by Julia Rawlins
LT&C’s new German partner, National Natural Landscapes is a registered charity and the umbrella organisation for all National Parks (16 in total), Biosphere Reserves (18), Nature Parks (over 100) and one Wilderness Area. In their recent publication ‘Biosphere Reserves in Germany‘, they highlight the many ways in which these unique natural and cultural landscapes create value and help find new ways to balance preserving and protecting our environment and allowing its use and enjoyment. In an interview, the Chair of NNL, Peter Südbeck, explains the origins, significance and current relevance of the concept: “Biosphere reserves are important places: real-word laboratories as it were, where individual, future-proof solutions to these challenges can be developed. In this process, the joint search for solutions with local people, and the mutual learning and exchange of experience in the global network of biosphere reserves, both play significant roles. Biosphere reserves are true model regions for the future of our planet. Their significance is being made particularly clear in the times of the Corona pandemic.“
The brochure takes the reader on a journey to discover the diversity of the 18 Biosphere Reserves, suggesting itineraries for visitors and describing key features, facts & figures, providing visitor information and stunning photography. ‘Creating synergies between nature and society’ is central to the purpose of Biosphere Reserves and there is a list of ways for people to get involved at the end of the booklet. From Junior Rangers, Volunteering, an online Marketplace for conservation activities to the renowned Partner Programme, there are multiple ways to enjoy, participate and be inspired by local people and businesses working hand-in-hand with the natural environment.
The UNESCO Man and Biosphere (MAB) Programme is an intergovernmental scientific programme that aims to establish a scientific basis for enhancing the relationship between people and their environments. It combines the natural and social sciences with a view to improving human livelihoods and safeguarding natural and managed ecosystems, thus promoting innovative approaches to economic development that are socially and culturally appropriate and environmentally sustainable.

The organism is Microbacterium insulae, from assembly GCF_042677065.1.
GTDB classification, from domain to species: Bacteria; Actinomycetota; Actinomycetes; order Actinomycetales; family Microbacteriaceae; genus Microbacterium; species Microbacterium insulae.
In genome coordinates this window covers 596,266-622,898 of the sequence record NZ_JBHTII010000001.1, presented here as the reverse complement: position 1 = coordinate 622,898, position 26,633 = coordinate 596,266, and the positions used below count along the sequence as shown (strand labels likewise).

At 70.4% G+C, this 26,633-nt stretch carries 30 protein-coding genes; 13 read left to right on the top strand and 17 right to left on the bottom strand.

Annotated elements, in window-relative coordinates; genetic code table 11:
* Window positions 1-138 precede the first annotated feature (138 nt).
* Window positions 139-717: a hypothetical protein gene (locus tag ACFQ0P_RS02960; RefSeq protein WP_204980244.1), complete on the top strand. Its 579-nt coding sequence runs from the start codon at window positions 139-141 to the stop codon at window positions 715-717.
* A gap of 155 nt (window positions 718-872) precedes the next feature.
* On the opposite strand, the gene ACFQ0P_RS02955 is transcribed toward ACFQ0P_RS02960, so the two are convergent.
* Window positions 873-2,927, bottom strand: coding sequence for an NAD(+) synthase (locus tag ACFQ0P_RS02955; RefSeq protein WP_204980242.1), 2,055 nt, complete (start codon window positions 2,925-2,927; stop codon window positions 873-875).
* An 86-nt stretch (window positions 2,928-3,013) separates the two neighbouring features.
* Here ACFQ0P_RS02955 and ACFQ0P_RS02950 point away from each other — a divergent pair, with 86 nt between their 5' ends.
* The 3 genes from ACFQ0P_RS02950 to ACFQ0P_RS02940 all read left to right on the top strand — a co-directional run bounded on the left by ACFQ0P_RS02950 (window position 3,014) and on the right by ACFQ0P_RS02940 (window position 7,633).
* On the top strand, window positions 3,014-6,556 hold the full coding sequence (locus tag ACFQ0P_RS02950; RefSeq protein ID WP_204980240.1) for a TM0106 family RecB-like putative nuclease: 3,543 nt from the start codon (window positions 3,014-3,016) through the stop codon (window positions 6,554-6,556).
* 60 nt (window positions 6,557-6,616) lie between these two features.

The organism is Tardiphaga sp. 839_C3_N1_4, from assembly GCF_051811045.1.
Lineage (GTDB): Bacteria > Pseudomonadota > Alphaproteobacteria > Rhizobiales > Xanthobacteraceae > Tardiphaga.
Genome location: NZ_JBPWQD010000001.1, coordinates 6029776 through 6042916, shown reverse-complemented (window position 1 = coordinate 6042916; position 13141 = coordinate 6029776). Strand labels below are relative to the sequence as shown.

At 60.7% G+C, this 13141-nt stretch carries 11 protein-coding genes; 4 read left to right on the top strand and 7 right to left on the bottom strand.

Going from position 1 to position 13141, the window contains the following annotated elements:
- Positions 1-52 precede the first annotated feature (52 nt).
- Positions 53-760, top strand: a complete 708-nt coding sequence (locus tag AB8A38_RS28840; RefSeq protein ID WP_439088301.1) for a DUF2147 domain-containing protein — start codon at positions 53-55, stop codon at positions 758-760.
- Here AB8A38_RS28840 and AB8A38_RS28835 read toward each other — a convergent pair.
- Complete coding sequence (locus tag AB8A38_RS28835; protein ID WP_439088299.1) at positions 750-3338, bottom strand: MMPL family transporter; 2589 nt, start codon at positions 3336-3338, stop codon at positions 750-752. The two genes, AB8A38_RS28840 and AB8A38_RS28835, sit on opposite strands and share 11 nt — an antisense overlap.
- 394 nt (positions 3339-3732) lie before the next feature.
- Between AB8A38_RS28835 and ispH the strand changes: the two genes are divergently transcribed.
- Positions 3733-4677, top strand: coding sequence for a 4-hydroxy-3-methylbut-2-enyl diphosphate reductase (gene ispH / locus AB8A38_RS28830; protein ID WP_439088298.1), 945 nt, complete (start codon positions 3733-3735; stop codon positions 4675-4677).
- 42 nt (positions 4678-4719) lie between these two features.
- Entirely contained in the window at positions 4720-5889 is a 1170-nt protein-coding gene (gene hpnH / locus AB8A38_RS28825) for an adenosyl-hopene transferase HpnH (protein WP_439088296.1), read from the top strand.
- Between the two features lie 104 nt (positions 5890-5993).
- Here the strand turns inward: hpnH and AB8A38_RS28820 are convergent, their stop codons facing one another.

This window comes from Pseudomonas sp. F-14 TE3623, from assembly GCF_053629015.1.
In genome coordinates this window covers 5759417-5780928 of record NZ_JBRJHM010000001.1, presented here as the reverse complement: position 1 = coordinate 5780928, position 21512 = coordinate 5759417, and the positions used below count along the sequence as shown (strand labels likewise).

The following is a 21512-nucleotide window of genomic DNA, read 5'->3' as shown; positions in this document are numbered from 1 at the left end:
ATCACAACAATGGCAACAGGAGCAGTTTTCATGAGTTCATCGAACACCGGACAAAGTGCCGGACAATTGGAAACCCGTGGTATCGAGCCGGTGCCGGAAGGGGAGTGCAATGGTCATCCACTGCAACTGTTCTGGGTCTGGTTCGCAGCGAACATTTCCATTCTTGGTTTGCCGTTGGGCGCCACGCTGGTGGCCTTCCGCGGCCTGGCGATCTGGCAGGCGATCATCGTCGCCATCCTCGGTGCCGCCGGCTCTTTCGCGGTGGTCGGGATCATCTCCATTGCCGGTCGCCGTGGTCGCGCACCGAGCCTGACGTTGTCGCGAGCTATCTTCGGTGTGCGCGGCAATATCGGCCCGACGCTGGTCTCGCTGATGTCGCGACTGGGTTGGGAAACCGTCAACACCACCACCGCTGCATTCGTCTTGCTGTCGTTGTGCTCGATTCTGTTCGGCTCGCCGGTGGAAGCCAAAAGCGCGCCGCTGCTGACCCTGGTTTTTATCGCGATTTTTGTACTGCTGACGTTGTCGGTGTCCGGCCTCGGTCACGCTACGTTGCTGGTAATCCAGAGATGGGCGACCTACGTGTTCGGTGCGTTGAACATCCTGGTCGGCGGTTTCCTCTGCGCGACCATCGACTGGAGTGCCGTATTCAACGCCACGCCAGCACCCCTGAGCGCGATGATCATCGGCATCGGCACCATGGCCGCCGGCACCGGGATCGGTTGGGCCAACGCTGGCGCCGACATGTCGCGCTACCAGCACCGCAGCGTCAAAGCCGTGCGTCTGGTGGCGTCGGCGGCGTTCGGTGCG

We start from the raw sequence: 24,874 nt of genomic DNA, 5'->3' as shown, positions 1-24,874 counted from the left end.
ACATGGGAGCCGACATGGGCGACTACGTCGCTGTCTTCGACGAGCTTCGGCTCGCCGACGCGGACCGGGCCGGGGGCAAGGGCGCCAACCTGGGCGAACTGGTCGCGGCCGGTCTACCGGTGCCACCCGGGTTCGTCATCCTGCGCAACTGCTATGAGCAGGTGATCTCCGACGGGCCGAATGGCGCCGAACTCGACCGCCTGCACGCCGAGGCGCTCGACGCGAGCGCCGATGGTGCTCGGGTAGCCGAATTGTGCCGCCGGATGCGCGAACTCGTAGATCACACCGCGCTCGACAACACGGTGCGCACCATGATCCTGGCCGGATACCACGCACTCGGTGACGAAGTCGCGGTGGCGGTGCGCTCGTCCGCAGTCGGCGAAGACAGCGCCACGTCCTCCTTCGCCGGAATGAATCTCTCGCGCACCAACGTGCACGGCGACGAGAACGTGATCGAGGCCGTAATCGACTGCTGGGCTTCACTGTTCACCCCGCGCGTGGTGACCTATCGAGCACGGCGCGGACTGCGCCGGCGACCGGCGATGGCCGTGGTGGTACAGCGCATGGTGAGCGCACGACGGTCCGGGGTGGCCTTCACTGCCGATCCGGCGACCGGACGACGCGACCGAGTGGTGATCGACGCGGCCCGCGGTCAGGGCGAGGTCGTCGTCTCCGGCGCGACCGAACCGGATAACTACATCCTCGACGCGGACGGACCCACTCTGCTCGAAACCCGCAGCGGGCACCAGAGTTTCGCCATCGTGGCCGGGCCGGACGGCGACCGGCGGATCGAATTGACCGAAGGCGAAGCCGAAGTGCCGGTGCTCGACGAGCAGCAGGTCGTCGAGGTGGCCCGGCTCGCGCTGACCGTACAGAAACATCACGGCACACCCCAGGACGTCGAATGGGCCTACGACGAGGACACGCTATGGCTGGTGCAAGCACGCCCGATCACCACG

The World Network of Biosphere Reserves currently counts 714 sites in 129 countries all over the world, including 21 transboundary sites. Since the countries of the world in 2015 agreed on the 17 Sustainable Development Goals (SDGs), to be reached by 2030, UNESCO calls Biosphere Reserves also “Laboratories for SDGs”. Maybe the German concept of Biosphere Reserves can serve as a leading model of such laboratories, particularly if the country will develop the next generation of such reserves. Biosphere Reserves are typically zoned and incorporate natural protected areas as core zones. They can be one type of contribution to the 30 X 30 Goal, promoted by the High Ambition Coalition (HAC) for Nature and People: Protecting 30% of the earth by 2030, a goal to be decided by the UN Convention on Biological Diversity (CBD) at their COP15 in October in Kunming, China.